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THE INTERPLAY BETWEEN SECTION 34 AND 37 OF ARBITRATION AND CONCILLATION, ACT 1996



INTRODUCTION

Arbitration is one among serval other alternative methods for dispute resolution. Arbitration can be described as process where the aggrieved parties comes together to reconcile their differences through an independent arbitrator which are appointed by the parties or by the courts as per the arbitration and conciliation act ,1996. After the completion of arbitral proceeding as per the act and procedure followed. Any of the aggrieved parties’ senses that there has been a jeopardy and prejudice done during the arbitral proceeding, so, what can the parties do? This article emphasis and encompass on the when can the arbitral award can be stayed by the higher judicial authorities and the limitation of the time limit given to the aggrieved party for filling such a suit under section 37 of arbitration and conciliation act, 1996, the interplay between section 34 and 37 of the arbitration and conciliation act, 1996.

Keywords: arbitral proceedings, arbitration, section 34, section 36, limitation, public policy.


SECTION 34 OF ARBITRATION AND CONCILLITION ACT, 1996.

As per the section 34 of the arbitration and conciliation act, 1996 which provides an invincible parachute to prejudice caused to the party or parties, against the specific order passed by the arbitrator during the arbitral proceeding. Section 34 provides the aggrieved party recourse against such award passed and subject to the furnishing of proof which would be at sufficient to proof ahead of reasonable doubt by such following way – (a) the arbitration agreement was invalid, (b) the subject matter of arbitration was non arbitrable as stated under section 9 of the arbitration and conciliation act,1996, (c) the parties where incompetent to arbitration, (d)the procedure followed for the arbitration was contrary to the public law and procedure, the arbitral award does not fall under ambit of subject matter of arbitration,(e) any award passed by the arbitrator which oppose the public policy of India.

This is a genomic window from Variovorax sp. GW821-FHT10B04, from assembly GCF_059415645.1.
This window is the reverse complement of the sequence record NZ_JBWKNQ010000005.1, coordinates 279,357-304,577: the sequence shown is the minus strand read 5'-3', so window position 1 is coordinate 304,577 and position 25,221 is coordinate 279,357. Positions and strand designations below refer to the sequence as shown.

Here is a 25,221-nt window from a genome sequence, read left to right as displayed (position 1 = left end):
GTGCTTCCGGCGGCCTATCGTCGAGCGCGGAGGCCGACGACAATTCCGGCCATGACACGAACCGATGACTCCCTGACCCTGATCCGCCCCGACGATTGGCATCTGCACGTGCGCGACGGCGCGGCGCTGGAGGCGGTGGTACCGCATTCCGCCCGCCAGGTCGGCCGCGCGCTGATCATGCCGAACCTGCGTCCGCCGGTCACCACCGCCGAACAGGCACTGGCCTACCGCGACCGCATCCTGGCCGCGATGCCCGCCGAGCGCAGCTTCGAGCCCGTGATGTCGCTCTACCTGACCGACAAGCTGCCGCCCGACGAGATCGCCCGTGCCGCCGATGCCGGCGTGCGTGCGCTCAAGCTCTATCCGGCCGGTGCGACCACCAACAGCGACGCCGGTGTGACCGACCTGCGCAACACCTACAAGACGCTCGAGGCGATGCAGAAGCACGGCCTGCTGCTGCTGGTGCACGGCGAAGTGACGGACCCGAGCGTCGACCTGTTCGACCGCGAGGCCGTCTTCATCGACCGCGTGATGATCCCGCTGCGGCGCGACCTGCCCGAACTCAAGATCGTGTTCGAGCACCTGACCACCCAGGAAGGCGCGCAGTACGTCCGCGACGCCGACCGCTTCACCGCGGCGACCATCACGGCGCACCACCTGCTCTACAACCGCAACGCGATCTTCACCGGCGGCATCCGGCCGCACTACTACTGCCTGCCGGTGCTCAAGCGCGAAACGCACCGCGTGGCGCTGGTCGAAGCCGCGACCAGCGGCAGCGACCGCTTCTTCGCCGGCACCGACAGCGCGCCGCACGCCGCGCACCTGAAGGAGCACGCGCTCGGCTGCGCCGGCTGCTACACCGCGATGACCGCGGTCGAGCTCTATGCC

As per the point (e) the term public policy which are stated under section 34 which have bought tremendous amount burden on the courts to literally interpret ‘public policy’. There are various judicial precedent which included the term and interpreted public policy, which was the Renusagar case , where the hon’ble court held that the term public policy had been interpreted as, any policy which is contrary to the, fundamental laws of the nation, violating the principle of natural justice of law and morality and the interest of India

the term ‘public policy’ became wider which was been observed in the case of Saw Mills, which amplified the term public policy into a new term patent illegality which could be understand any error of the awards which oppose to the law, the ground of patent illegality condition can also be used stay domestic award, but this led to various criticism as section 34 would trivialize the objective of the act ,as well, as arbitral proceeding and raises doubt on competency and the role of arbitral tribunal.


The judicial decision of Renusagar and saw mill case which laid down the guidelines were implemented under 246th law recommendation and subsequently led to the amendment of arbitration and conciliation act in 2015, which was amended on the sole objective, to minimize the judicial intervention by giving the primary focus that award can be set aside only basis of” fraud’ , otherwise not merely by passing merely an application under section 34.The amendment of arbitration act, 1996 in 2020 which also made the subject that any award which is obtained by the means of fraud can be stayed indefinitely.

The application of setting aside the award does generally come with limitation of time which is stated under section 34 is three months from the date of receipt of the award by the arbitrator, with the grace period of 30 days.


But the contradiction comes where it states the delivery and receipts could be termed as one?